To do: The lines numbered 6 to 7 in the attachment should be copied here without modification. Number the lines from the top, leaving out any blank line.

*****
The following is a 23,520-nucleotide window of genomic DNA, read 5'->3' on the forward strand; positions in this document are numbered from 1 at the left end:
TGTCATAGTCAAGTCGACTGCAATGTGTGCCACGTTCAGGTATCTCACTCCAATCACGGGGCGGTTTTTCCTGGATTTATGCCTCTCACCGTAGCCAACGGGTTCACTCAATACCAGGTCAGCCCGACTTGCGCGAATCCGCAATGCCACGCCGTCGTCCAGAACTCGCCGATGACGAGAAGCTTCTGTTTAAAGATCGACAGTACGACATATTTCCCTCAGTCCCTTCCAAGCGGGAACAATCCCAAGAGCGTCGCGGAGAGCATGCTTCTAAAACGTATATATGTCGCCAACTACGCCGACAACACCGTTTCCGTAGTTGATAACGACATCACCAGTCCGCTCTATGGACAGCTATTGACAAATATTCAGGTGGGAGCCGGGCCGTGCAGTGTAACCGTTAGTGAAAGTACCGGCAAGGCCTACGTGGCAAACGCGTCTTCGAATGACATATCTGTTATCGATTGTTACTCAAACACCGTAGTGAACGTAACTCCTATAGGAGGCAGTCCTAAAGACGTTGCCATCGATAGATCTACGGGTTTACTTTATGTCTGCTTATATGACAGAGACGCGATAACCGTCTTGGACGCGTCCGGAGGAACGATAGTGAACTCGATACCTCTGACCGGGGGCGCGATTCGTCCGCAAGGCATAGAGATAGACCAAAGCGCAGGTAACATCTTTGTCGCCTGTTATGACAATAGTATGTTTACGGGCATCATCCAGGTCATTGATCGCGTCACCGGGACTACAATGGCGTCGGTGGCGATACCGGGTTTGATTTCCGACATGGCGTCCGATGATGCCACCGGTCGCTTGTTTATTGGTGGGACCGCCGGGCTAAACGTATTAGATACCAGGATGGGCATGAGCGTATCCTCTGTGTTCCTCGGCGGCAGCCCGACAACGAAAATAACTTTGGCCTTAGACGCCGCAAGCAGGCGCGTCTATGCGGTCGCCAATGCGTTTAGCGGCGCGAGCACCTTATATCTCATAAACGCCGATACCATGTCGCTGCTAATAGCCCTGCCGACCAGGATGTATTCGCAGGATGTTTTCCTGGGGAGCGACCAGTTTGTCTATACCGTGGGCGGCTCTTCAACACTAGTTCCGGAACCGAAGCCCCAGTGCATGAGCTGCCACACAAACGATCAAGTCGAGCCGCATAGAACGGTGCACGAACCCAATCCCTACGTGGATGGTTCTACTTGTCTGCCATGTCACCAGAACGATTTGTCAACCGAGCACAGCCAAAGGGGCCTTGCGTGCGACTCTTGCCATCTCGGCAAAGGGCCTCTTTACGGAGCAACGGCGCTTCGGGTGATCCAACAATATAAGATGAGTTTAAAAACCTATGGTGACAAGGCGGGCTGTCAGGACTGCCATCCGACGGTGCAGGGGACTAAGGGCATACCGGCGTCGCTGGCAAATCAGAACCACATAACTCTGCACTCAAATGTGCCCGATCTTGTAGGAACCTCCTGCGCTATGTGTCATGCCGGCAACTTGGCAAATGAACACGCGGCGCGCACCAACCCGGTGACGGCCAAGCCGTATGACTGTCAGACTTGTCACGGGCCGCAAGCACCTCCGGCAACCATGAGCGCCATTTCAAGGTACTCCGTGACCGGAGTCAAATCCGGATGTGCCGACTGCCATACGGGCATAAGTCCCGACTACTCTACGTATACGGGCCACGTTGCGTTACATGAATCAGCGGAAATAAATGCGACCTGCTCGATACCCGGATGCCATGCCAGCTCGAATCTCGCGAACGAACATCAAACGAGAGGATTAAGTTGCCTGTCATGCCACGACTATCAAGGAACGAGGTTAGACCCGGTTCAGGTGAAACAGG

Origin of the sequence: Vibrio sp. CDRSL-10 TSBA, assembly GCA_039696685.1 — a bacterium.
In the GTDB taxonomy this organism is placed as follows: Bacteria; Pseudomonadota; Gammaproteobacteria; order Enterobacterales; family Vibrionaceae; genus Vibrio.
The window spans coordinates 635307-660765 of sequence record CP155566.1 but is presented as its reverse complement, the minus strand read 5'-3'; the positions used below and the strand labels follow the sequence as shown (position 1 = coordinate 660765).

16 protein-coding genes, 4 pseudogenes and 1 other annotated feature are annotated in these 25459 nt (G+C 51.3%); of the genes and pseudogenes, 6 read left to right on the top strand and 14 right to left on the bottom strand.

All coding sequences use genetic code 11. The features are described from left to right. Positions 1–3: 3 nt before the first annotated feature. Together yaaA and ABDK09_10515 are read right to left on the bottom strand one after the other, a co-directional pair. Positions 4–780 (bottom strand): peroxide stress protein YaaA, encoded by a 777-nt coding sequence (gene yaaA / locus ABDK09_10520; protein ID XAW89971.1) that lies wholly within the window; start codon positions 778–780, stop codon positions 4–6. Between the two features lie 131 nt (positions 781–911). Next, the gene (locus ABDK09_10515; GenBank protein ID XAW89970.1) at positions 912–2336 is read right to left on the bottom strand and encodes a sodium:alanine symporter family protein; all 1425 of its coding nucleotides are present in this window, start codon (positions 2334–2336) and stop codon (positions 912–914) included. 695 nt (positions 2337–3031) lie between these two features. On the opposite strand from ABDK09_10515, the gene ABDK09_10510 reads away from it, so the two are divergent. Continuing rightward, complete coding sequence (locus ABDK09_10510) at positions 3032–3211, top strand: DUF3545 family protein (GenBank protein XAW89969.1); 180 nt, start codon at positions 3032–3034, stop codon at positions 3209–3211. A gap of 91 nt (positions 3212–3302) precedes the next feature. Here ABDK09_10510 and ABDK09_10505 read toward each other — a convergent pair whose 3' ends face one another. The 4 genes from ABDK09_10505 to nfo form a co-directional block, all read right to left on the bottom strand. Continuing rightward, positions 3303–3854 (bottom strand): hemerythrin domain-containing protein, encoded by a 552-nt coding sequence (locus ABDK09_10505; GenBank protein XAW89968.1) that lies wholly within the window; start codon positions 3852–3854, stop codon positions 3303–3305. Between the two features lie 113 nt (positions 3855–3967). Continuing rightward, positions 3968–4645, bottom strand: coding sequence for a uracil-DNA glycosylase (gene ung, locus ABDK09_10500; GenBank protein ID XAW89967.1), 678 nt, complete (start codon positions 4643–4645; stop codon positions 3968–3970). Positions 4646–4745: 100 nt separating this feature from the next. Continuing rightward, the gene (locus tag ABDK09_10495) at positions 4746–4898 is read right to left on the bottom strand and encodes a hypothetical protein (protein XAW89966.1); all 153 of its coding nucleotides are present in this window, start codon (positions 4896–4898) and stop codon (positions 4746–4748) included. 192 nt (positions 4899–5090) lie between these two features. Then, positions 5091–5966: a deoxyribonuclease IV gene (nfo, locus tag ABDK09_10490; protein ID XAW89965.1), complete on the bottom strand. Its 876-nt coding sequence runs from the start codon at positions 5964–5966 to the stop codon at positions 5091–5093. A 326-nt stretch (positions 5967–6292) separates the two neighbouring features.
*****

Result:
16 protein-coding genes, 4 pseudogenes and 1 other annotated feature are annotated in these 25459 nt (G+C 51.3%); of the genes and pseudogenes, 6 read left to right on the top strand and 14 right to left on the bottom strand.

All coding sequences use genetic code 11. The features are described from left to right. Positions 1–3: 3 nt before the first annotated feature. Together yaaA and ABDK09_10515 are read right to left on the bottom strand one after the other, a co-directional pair. Positions 4–780 (bottom strand): peroxide stress protein YaaA, encoded by a 777-nt coding sequence (gene yaaA / locus ABDK09_10520; protein ID XAW89971.1) that lies wholly within the window; start codon positions 778–780, stop codon positions 4–6. Between the two features lie 131 nt (positions 781–911). Next, the gene (locus ABDK09_10515; GenBank protein ID XAW89970.1) at positions 912–2336 is read right to left on the bottom strand and encodes a sodium:alanine symporter family protein; all 1425 of its coding nucleotides are present in this window, start codon (positions 2334–2336) and stop codon (positions 912–914) included. 695 nt (positions 2337–3031) lie between these two features. On the opposite strand from ABDK09_10515, the gene ABDK09_10510 reads away from it, so the two are divergent. Continuing rightward, complete coding sequence (locus ABDK09_10510) at positions 3032–3211, top strand: DUF3545 family protein (GenBank protein XAW89969.1); 180 nt, start codon at positions 3032–3034, stop codon at positions 3209–3211. A gap of 91 nt (positions 3212–3302) precedes the next feature. Here ABDK09_10510 and ABDK09_10505 read toward each other — a convergent pair whose 3' ends face one another. The 4 genes from ABDK09_10505 to nfo form a co-directional block, all read right to left on the bottom strand. Continuing rightward, positions 3303–3854 (bottom strand): hemerythrin domain-containing protein, encoded by a 552-nt coding sequence (locus ABDK09_10505; GenBank protein XAW89968.1) that lies wholly within the window; start codon positions 3852–3854, stop codon positions 3303–3305. Between the two features lie 113 nt (positions 3855–3967). Continuing rightward, positions 3968–4645, bottom strand: coding sequence for a uracil-DNA glycosylase (gene ung, locus ABDK09_10500; GenBank protein ID XAW89967.1), 678 nt, complete (start codon positions 4643–4645; stop codon positions 3968–3970). Positions 4646–4745: 100 nt separating this feature from the next. Continuing rightward, the gene (locus tag ABDK09_10495) at positions 4746–4898 is read right to left on the bottom strand and encodes a hypothetical protein (protein XAW89966.1); all 153 of its coding nucleotides are present in this window, start codon (positions 4896–4898) and stop codon (positions 4746–4748) included. 192 nt (positions 4899–5090) lie between these two features. Then, positions 5091–5966: a deoxyribonuclease IV gene (nfo, locus tag ABDK09_10490; protein ID XAW89965.1), complete on the bottom strand. Its 876-nt coding sequence runs from the start codon at positions 5964–5966 to the stop codon at positions 5091–5093. A 326-nt stretch (positions 5967–6292) separates the two neighbouring features.